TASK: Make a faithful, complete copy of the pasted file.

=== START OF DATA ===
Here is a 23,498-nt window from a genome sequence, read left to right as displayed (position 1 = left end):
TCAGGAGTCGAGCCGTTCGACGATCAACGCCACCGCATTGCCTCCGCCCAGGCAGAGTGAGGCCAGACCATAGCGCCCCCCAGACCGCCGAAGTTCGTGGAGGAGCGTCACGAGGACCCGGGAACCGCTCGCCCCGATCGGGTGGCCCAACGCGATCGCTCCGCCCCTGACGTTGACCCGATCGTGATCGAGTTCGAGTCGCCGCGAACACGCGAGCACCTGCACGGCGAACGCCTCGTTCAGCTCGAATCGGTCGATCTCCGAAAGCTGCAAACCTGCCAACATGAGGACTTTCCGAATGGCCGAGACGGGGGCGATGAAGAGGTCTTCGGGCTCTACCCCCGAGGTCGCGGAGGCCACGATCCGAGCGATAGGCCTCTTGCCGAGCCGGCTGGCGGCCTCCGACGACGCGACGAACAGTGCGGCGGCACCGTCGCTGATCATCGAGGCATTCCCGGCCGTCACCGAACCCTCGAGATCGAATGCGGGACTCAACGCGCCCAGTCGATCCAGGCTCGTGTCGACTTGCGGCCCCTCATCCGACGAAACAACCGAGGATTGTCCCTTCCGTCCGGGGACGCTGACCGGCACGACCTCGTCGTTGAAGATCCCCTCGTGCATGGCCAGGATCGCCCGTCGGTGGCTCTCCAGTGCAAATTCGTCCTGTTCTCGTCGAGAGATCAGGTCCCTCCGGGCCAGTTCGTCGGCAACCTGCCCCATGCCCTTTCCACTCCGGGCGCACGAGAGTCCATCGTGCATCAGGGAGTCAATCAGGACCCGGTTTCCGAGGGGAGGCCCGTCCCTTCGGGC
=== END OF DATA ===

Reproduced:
Here is a 23,498-nt window from a genome sequence, read left to right as displayed (position 1 = left end):
TCAGGAGTCGAGCCGTTCGACGATCAACGCCACCGCATTGCCTCCGCCCAGGCAGAGTGAGGCCAGACCATAGCGCCCCCCAGACCGCCGAAGTTCGTGGAGGAGCGTCACGAGGACCCGGGAACCGCTCGCCCCGATCGGGTGGCCCAACGCGATCGCTCCGCCCCTGACGTTGACCCGATCGTGATCGAGTTCGAGTCGCCGCGAACACGCGAGCACCTGCACGGCGAACGCCTCGTTCAGCTCGAATCGGTCGATCTCCGAAAGCTGCAAACCTGCCAACATGAGGACTTTCCGAATGGCCGAGACGGGGGCGATGAAGAGGTCTTCGGGCTCTACCCCCGAGGTCGCGGAGGCCACGATCCGAGCGATAGGCCTCTTGCCGAGCCGGCTGGCGGCCTCCGACGACGCGACGAACAGTGCGGCGGCACCGTCGCTGATCATCGAGGCATTCCCGGCCGTCACCGAACCCTCGAGATCGAATGCGGGACTCAACGCGCCCAGTCGATCCAGGCTCGTGTCGACTTGCGGCCCCTCATCCGACGAAACAACCGAGGATTGTCCCTTCCGTCCGGGGACGCTGACCGGCACGACCTCGTCGTTGAAGATCCCCTCGTGCATGGCCAGGATCGCCCGTCGGTGGCTCTCCAGTGCAAATTCGTCCTGTTCTCGTCGAGAGATCAGGTCCCTCCGGGCCAGTTCGTCGGCAACCTGCCCCATGCCCTTTCCACTCCGGGCGCACGAGAGTCCATCGTGCATCAGGGAGTCAATCAGGACCCGGTTTCCGAGGGGAGGCCCGTCCCTTCGGGC